A U.S.-based human rights group has called on the Chinese authorities to account for the whereabouts of dozens of people detained in a nationwide crackdown on the Jasic Technology labor movement in the southern city of Shenzhen.
Listing a total of 32 people currently held on public order charges or incommunicado at an unknown location, the New York-based Human Rights in China (HRIC) said even those detained in known locations have been denied permission to see a lawyer.
"HRIC calls on the Chinese authorities to account for the whereabouts of all those missing and to guarantee their personal safety and that they are free from torture," the group said in a statement on its website.
"The authorities must accord all detainees due process in accordance with Chinese and international law, including access to lawyers of their own choosing, and allow the detainees visits by family members," it said.
Meanwhile, a statement from the now-banned Marxism study group at China's prestigious Peking University (Beida) said the ruling Chinese Communist Party has shut down Marxist and Maoist study groups on major university campuses across the country, including the Beijing Language and Culture University, Renmin University, the Beijing University of Science and Technology, and Nanjing University.
"Recently, in particular, the revenge being exacted by the bureaucracy [on participants in such societies] has worsened, and has included chats [with state security police], surveillance, following and isolation," the group said in a statement posted to the Jasic Workers' Solidarity Group (JWSG) page on Github.
"The authorities at Beida, shamefully, have even forced some students to suspend their studies," it said. "We had wrongly believed that universities were hallowed ground where young people could explore ideas ... now that illusion has been shattered."
According to HRIC, Beida authorities "did nothing to stop the intrusion and violence" during the physical assault and abduction of recent graduate Zhang Shengye last month.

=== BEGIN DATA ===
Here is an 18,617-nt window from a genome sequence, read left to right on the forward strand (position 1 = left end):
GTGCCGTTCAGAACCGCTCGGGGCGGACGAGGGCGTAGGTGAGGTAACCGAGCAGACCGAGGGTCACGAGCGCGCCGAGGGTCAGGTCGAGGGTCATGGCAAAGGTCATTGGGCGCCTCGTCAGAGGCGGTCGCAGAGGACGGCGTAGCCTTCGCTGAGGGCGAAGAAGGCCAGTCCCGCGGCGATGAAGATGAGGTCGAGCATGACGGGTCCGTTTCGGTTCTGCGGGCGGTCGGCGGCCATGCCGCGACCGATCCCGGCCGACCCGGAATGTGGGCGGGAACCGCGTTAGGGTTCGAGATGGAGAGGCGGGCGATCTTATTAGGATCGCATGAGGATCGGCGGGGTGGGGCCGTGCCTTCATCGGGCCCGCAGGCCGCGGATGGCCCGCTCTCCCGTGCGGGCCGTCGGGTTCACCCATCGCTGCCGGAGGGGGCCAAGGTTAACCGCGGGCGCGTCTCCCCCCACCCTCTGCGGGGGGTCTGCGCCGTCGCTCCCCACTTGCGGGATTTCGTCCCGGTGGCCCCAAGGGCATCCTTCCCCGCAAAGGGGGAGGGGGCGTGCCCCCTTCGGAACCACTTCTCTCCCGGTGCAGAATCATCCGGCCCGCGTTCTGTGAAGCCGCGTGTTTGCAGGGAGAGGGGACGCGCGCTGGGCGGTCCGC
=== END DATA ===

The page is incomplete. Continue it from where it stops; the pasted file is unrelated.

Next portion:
U.S.-based politics scholar and Beida law graduate Wang Tiancheng said Beida plays a key role in the ruling Communist Party regime.
"The suppression of these students who supported the labor rights movement reflects the contradictory status of Beida as an institute of higher education," Wang told RFA in a recent interview. "On the one hand, Beida has to fulfill its mission of imparting knowledge and cultivating talent through independent thought, but on the other it must help to maintain Communist Party rule."
"That's why it has to control the activities of students outside the classroom, through student associations, and involvement in public affairs and welfare activities," he said.
While some of those detained have subsequently been released, as of now, a total of 32 individuals are still in custody, disappeared, or under "residential surveillance in a designated place," HRIC said, adding that four former Jasic workers have been criminally charged with "gathering a crowd to disrupt social order."
Of the 32, only five are known to be held at an official detention facility with an address—the Shenzhen Municipal No. 2 Detention Center, it said.
The remaining 27 are being held at unknown locations.
Last month, authorities in the southern province of Guangdong also detained Huang Sha, a lawyer who had been representing former workers and labor activists linked to the unionization campaign at the Jasic Technology factory.
Huang's detention came after a nationwide police operation targeting both former Jasic workers and JWSG activists, many of whom are recent graduates of some of China's top universities who became involved with the labor movement through Marxist and Maoist study groups on campus.
According to the JSWG, the detentions followed coordinated nationwide police raids on July 27, Aug. 24, Sept. 9, Nov. 9 and Nov. 11.
Among the detainees are Beida graduate and former #MeToo campaigner Yue Xin, Shang Kai, editor of the Maoist website Red Reference, and Maoist youth campaigner Yang Shaoqiang.
Reported by Xiao An for RFA's Mandarin Service, and by the Cantonese Service. Translated and edited by Luisetta Mudie.